It seems to me that having a historical understanding of the magnitude of primary voter defection is inherently a part of knowing “what actually happened”. I don’t understand why you are so eager to dismiss actual data. Do we expect a primary loser’s endorsement to be 100% effective in getting their voters to support their primary opponent? If not (and the rhetorical nature of the question is thus exposed), then knowing what is a normal rate of defection is a job for statistics. If Sanders’ voters did not defect in greater-than-normal proportion, it would seem that trying to claim that as a reason for the loss, especially as a reason we have any hope of fixing next time around, is more in the line of scapegoating (and thus “mud slinging”) and certainly not in the line of effective analysis.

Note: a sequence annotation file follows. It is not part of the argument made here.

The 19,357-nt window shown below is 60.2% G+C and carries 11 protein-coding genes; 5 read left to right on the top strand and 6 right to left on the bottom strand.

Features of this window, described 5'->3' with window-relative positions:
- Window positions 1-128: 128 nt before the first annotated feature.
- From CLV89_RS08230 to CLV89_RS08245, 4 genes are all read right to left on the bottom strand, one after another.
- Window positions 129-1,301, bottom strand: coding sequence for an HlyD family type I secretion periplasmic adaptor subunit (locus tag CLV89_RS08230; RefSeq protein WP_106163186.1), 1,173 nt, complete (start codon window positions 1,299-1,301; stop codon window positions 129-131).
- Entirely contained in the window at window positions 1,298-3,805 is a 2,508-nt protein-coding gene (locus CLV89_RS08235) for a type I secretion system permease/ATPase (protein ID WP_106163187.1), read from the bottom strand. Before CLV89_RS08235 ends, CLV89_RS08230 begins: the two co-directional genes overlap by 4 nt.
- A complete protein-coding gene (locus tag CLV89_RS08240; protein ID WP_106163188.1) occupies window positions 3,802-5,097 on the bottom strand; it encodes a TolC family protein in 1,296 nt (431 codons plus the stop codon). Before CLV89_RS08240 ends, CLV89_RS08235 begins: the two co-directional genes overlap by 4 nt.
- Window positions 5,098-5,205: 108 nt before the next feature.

Trying to pin any one “cause” as “THE cause” of the 2016 loss is hopeless: the margins were too small to identify any one negative thing as “it”. If the level of voter defection that might have given a win to Clinton is dwelling in cloud-cuckoo land with the unicorns, it seems less than reasonable to assert that, hey, this number here alone supports my contention.

    Your mileage may vary.

    Also, as the studies of the Clinton defection discovered, those were not people mad at the party for dissing Clinton. Those were people who did not want to vote for a black man. Totally different dynamic.

    Does that account for about double the rate of defection? If so, I’d like to see the numbers to support that rather than a simple speculative statement.

    But I should note that there is some data pertaining to the difference between factors of racism and party ID, and it points out a problem with your speculation.